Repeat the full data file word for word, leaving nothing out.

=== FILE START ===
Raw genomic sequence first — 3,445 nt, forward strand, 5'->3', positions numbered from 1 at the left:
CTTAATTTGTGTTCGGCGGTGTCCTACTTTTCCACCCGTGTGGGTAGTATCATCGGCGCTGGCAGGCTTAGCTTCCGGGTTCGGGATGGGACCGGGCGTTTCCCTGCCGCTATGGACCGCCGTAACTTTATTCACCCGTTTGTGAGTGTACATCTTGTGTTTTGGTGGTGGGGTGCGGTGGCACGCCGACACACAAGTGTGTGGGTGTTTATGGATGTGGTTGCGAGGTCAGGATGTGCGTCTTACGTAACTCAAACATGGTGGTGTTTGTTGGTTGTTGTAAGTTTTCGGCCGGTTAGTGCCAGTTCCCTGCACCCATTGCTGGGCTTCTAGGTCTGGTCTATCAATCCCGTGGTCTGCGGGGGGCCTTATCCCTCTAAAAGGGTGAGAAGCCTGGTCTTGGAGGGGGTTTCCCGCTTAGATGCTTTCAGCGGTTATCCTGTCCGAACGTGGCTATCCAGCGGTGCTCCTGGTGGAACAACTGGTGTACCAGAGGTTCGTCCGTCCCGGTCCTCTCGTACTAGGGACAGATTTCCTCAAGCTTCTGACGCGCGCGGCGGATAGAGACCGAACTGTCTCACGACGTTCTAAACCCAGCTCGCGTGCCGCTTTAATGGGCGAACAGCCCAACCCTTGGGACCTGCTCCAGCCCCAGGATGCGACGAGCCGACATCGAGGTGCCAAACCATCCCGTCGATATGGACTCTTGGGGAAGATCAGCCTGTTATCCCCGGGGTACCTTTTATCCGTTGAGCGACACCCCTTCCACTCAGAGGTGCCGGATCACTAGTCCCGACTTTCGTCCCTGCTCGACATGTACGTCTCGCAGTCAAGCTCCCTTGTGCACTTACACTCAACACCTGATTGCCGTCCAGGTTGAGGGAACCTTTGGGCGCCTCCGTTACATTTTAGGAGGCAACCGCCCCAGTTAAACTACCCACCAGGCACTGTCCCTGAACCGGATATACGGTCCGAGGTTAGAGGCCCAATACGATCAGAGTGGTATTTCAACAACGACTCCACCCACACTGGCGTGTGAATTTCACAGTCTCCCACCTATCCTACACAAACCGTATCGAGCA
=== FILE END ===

Raw genomic sequence first — 3,445 nt, forward strand, 5'->3', positions numbered from 1 at the left:
CTTAATTTGTGTTCGGCGGTGTCCTACTTTTCCACCCGTGTGGGTAGTATCATCGGCGCTGGCAGGCTTAGCTTCCGGGTTCGGGATGGGACCGGGCGTTTCCCTGCCGCTATGGACCGCCGTAACTTTATTCACCCGTTTGTGAGTGTACATCTTGTGTTTTGGTGGTGGGGTGCGGTGGCACGCCGACACACAAGTGTGTGGGTGTTTATGGATGTGGTTGCGAGGTCAGGATGTGCGTCTTACGTAACTCAAACATGGTGGTGTTTGTTGGTTGTTGTAAGTTTTCGGCCGGTTAGTGCCAGTTCCCTGCACCCATTGCTGGGCTTCTAGGTCTGGTCTATCAATCCCGTGGTCTGCGGGGGGCCTTATCCCTCTAAAAGGGTGAGAAGCCTGGTCTTGGAGGGGGTTTCCCGCTTAGATGCTTTCAGCGGTTATCCTGTCCGAACGTGGCTATCCAGCGGTGCTCCTGGTGGAACAACTGGTGTACCAGAGGTTCGTCCGTCCCGGTCCTCTCGTACTAGGGACAGATTTCCTCAAGCTTCTGACGCGCGCGGCGGATAGAGACCGAACTGTCTCACGACGTTCTAAACCCAGCTCGCGTGCCGCTTTAATGGGCGAACAGCCCAACCCTTGGGACCTGCTCCAGCCCCAGGATGCGACGAGCCGACATCGAGGTGCCAAACCATCCCGTCGATATGGACTCTTGGGGAAGATCAGCCTGTTATCCCCGGGGTACCTTTTATCCGTTGAGCGACACCCCTTCCACTCAGAGGTGCCGGATCACTAGTCCCGACTTTCGTCCCTGCTCGACATGTACGTCTCGCAGTCAAGCTCCCTTGTGCACTTACACTCAACACCTGATTGCCGTCCAGGTTGAGGGAACCTTTGGGCGCCTCCGTTACATTTTAGGAGGCAACCGCCCCAGTTAAACTACCCACCAGGCACTGTCCCTGAACCGGATATACGGTCCGAGGTTAGAGGCCCAATACGATCAGAGTGGTATTTCAACAACGACTCCACCCACACTGGCGTGTGAATTTCACAGTCTCCCACCTATCCTACACAAACCGTATCGAGCA